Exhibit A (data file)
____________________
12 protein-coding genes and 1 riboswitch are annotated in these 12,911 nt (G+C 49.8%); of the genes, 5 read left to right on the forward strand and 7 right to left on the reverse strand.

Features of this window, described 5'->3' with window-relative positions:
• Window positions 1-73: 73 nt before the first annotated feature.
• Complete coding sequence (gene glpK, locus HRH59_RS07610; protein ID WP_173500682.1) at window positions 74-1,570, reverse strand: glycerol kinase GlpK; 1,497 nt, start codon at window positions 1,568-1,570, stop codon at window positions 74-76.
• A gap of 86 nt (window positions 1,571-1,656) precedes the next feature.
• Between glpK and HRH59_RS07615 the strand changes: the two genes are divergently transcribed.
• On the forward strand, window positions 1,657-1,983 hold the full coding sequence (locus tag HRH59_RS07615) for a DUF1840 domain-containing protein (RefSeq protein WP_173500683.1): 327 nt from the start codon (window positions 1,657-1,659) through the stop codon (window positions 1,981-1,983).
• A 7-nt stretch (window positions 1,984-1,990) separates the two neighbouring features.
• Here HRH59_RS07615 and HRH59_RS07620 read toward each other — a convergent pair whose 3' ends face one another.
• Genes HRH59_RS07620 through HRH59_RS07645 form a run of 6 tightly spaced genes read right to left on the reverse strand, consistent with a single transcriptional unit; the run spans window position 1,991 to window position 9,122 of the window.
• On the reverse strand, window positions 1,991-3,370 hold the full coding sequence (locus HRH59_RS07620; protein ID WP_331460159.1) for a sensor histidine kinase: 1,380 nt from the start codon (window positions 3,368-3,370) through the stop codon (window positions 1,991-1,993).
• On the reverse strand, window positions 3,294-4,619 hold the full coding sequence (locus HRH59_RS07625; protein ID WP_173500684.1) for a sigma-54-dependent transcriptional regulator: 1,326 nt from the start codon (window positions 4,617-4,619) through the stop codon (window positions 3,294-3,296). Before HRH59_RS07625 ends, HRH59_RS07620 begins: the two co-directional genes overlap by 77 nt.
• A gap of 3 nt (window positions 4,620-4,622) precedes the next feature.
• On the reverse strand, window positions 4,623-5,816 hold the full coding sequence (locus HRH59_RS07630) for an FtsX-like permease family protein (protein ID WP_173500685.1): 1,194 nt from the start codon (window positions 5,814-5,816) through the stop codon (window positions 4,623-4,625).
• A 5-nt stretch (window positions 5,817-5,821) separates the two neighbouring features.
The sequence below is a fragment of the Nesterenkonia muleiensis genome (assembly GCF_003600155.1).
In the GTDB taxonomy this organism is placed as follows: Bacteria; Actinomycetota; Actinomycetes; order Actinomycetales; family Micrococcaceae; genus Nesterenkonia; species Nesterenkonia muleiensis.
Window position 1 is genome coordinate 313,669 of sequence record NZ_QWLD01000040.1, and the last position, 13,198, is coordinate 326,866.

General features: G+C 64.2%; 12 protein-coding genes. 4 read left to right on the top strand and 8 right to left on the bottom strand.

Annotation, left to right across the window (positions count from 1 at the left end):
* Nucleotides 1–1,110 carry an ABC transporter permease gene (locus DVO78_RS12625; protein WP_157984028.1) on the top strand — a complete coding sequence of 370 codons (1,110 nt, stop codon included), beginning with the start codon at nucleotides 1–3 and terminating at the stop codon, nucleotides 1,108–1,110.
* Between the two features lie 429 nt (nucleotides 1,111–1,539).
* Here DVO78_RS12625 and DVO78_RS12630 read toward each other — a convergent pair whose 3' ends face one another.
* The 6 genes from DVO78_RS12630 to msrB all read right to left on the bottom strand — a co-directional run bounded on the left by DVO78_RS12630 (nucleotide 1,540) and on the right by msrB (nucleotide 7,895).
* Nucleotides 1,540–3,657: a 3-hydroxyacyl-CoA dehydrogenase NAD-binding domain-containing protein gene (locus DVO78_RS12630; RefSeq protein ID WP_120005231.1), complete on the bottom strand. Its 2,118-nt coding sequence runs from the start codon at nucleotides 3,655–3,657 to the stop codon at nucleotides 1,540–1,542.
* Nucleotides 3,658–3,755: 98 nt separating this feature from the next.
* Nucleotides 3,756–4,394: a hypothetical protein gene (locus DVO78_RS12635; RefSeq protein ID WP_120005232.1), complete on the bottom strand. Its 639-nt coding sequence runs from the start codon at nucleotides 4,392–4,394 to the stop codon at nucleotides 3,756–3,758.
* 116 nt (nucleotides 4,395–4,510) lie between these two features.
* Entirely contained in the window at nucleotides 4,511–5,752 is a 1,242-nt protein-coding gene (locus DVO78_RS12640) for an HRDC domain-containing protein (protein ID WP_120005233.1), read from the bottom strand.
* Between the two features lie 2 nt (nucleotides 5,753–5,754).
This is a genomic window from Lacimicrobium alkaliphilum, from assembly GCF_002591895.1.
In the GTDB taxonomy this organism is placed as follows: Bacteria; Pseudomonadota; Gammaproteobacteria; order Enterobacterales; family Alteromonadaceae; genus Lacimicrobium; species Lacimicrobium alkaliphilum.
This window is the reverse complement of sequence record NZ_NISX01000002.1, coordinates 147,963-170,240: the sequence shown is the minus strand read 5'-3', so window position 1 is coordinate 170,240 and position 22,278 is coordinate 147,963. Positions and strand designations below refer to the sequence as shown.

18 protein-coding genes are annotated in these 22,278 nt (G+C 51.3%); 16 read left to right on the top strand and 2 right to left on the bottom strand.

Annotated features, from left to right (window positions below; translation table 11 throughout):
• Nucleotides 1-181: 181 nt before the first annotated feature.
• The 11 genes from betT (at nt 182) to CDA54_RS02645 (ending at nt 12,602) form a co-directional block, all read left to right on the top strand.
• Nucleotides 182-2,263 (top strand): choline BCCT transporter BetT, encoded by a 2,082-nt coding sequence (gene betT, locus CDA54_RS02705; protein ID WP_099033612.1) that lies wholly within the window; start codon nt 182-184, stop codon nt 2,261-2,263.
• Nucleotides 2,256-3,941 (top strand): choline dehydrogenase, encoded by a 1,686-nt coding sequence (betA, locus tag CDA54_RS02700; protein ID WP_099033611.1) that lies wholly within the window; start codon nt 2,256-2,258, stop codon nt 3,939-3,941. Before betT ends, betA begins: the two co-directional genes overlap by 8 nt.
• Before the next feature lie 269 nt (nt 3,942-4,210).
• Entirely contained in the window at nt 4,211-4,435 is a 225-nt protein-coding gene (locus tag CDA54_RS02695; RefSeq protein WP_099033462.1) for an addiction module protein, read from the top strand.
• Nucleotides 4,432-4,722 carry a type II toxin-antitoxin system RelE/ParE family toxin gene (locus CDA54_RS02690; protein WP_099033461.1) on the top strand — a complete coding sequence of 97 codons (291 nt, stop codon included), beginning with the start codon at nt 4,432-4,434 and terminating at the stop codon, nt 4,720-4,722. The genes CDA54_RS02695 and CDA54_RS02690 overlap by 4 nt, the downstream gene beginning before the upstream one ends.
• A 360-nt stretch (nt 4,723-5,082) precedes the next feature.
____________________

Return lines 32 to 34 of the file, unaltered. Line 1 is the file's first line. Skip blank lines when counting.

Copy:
In the GTDB taxonomy this organism is placed as follows: Bacteria; Pseudomonadota; Gammaproteobacteria; order Enterobacterales; family Alteromonadaceae; genus Lacimicrobium; species Lacimicrobium alkaliphilum.
This window is the reverse complement of sequence record NZ_NISX01000002.1, coordinates 147,963-170,240: the sequence shown is the minus strand read 5'-3', so window position 1 is coordinate 170,240 and position 22,278 is coordinate 147,963. Positions and strand designations below refer to the sequence as shown.

18 protein-coding genes are annotated in these 22,278 nt (G+C 51.3%); 16 read left to right on the top strand and 2 right to left on the bottom strand.